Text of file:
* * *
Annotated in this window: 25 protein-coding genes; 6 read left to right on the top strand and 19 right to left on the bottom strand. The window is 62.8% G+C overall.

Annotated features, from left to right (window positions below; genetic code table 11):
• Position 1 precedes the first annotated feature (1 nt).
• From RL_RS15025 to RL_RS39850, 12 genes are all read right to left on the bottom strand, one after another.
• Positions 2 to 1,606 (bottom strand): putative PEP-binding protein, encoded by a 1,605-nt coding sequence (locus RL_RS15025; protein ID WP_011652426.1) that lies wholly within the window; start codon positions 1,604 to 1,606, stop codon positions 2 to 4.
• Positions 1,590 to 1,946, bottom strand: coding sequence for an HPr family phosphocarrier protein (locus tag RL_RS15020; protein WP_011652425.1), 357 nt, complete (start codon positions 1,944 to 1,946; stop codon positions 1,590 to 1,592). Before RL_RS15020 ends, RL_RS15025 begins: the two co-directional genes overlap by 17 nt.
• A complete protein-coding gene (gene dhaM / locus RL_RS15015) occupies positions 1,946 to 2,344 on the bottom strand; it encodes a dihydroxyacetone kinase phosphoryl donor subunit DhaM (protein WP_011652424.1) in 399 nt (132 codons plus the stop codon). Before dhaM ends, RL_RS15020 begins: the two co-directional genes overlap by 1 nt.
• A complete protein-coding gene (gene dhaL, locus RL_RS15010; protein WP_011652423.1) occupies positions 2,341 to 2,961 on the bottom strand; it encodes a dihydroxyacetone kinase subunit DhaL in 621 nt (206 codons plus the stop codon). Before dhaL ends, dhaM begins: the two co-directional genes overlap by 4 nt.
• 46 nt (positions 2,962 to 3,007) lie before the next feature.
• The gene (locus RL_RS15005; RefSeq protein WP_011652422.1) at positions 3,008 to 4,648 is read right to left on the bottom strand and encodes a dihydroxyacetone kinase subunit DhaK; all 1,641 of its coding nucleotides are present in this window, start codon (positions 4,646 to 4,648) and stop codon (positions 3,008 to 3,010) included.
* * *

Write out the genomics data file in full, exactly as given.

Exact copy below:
Annotated in this window: 25 protein-coding genes; 6 read left to right on the top strand and 19 right to left on the bottom strand. The window is 62.8% G+C overall.

Annotated features, from left to right (window positions below; genetic code table 11):
• Position 1 precedes the first annotated feature (1 nt).
• From RL_RS15025 to RL_RS39850, 12 genes are all read right to left on the bottom strand, one after another.
• Positions 2 to 1,606 (bottom strand): putative PEP-binding protein, encoded by a 1,605-nt coding sequence (locus RL_RS15025; protein ID WP_011652426.1) that lies wholly within the window; start codon positions 1,604 to 1,606, stop codon positions 2 to 4.
• Positions 1,590 to 1,946, bottom strand: coding sequence for an HPr family phosphocarrier protein (locus tag RL_RS15020; protein WP_011652425.1), 357 nt, complete (start codon positions 1,944 to 1,946; stop codon positions 1,590 to 1,592). Before RL_RS15020 ends, RL_RS15025 begins: the two co-directional genes overlap by 17 nt.
• A complete protein-coding gene (gene dhaM / locus RL_RS15015) occupies positions 1,946 to 2,344 on the bottom strand; it encodes a dihydroxyacetone kinase phosphoryl donor subunit DhaM (protein WP_011652424.1) in 399 nt (132 codons plus the stop codon). Before dhaM ends, RL_RS15020 begins: the two co-directional genes overlap by 1 nt.
• A complete protein-coding gene (gene dhaL, locus RL_RS15010; protein WP_011652423.1) occupies positions 2,341 to 2,961 on the bottom strand; it encodes a dihydroxyacetone kinase subunit DhaL in 621 nt (206 codons plus the stop codon). Before dhaL ends, dhaM begins: the two co-directional genes overlap by 4 nt.
• 46 nt (positions 2,962 to 3,007) lie before the next feature.
• The gene (locus RL_RS15005; RefSeq protein WP_011652422.1) at positions 3,008 to 4,648 is read right to left on the bottom strand and encodes a dihydroxyacetone kinase subunit DhaK; all 1,641 of its coding nucleotides are present in this window, start codon (positions 4,646 to 4,648) and stop codon (positions 3,008 to 3,010) included.